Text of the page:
It is possible that brothers and sisters of those who emigrated in the years of the Great Famine and later years may be found in the 1901 census returns. For the study of families who emigrated, it may be essential to establish the family identification or the link between those who left and those who remained. In a sense, those who stayed at home may be regarded as the continuing extension of the original family root. The census returns for 1911 are also available for inspection in the Public Record Office.

So far, stress has been laid on the census returns as the ideal record for the study of family history in Ireland. While it may be discouraging for the researcher to find that so little has survived before 1901 and that even then difficulties stand in the way of easy utilization where the exact location is unknown, there is some consolation in the fact that alternative sources, though less complete, exist. These sources, described in the publication cited, will be indicated briefly, highlighting points not already made with appropriate emphasis.

Among the alternative sources are the records of the Valuation Office which have been deposited in the Public Record Office. Up to the nineteenth century, the administration of each county was in the hands of the Grand Jury which imposed a local tax, known as county cess, on householders to finance its work. The incidence of this form of taxation was far from satisfactory, and attempts were made in the first quarter of the century to find a remedy for the defects, discrepancies, and inequalities.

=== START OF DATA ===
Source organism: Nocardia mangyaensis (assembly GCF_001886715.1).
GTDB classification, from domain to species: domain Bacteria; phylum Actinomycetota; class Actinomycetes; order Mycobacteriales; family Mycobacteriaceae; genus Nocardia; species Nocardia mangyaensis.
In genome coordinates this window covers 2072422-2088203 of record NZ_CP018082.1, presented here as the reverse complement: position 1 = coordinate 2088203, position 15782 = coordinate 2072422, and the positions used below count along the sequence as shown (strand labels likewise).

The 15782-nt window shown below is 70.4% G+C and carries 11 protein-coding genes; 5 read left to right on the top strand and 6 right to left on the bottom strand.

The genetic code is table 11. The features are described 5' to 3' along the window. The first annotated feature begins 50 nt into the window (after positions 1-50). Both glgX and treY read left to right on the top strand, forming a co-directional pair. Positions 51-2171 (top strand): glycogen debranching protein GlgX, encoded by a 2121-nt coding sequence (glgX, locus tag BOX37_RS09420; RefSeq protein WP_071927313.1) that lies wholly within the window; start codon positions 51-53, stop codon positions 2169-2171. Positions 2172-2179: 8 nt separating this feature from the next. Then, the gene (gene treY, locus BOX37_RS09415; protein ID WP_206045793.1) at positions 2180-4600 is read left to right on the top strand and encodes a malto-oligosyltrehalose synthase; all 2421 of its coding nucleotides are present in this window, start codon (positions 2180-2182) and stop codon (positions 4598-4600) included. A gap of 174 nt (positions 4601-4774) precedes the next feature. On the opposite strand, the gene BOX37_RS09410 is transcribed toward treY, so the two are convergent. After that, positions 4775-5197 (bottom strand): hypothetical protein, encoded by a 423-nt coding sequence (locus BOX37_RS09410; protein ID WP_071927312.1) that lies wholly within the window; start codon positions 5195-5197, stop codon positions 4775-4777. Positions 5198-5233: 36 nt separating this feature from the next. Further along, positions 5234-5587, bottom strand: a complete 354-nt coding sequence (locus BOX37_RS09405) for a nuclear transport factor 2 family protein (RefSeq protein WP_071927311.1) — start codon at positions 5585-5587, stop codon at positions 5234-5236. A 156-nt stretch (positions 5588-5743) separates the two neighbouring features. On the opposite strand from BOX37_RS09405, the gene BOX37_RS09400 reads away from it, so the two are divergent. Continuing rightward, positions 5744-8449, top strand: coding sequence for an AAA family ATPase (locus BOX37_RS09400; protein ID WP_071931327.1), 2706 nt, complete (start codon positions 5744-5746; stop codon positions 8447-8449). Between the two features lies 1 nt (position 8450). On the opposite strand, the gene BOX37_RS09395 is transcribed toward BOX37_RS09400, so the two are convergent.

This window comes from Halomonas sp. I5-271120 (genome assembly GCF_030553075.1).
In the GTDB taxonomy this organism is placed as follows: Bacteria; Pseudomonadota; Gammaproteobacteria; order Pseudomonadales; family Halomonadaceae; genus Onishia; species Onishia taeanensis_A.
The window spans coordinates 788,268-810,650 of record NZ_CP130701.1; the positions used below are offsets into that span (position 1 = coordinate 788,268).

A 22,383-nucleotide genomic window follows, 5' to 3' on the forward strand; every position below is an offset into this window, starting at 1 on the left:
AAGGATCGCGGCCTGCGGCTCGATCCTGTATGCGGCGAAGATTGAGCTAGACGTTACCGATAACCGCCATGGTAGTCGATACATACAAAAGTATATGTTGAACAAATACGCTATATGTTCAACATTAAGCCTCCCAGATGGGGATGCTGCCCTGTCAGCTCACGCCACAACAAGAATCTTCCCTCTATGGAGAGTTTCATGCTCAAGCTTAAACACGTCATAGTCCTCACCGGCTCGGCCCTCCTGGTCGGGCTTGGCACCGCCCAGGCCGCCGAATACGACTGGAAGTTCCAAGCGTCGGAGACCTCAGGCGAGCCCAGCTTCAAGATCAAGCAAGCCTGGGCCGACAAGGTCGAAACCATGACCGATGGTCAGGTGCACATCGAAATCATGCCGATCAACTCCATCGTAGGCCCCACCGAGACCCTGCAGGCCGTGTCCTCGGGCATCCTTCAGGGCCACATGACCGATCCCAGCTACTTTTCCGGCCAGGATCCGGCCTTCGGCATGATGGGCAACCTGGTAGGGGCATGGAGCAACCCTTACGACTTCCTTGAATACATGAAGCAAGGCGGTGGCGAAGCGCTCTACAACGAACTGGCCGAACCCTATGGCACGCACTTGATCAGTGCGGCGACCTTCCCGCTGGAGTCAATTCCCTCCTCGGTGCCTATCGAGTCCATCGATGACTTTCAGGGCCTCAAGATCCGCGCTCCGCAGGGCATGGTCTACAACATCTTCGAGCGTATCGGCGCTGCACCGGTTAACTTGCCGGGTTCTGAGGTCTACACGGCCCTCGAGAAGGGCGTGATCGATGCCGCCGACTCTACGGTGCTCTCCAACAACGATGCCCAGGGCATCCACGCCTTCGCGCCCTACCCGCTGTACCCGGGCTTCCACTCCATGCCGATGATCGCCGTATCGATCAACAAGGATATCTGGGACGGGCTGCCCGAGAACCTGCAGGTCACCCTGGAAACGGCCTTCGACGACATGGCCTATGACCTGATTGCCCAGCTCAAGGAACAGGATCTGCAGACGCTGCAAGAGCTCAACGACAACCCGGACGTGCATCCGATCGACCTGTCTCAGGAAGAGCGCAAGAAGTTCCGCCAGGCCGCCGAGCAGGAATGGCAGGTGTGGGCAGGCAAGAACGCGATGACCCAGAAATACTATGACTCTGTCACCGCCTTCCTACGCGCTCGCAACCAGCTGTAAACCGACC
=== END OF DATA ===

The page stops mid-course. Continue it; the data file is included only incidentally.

Arising from these attempts, an act of 1826 authorized the making of the first valuation. This work was continued and extended by amending legislation, and the 1852 Act provided the basis for the valuation of lands and buildings, rural and urban, still in use in modern Ireland. The results of this valuation, known as the Primary Valuation, or more familarly as Griffith’s Valuation, were printed. Though copies are available in many archives and libraries at home in Ireland, it should be pointed out that those in the Public Record Office constitute a full set for the whole country comprising thirty-two counties. The great merit of the printed valuation for the family historian is that it can be regarded as a partial census, recording the Christian names and surnames of each occupier of lands or houses linked to and exact address, which could well be the key to open other research possibilities.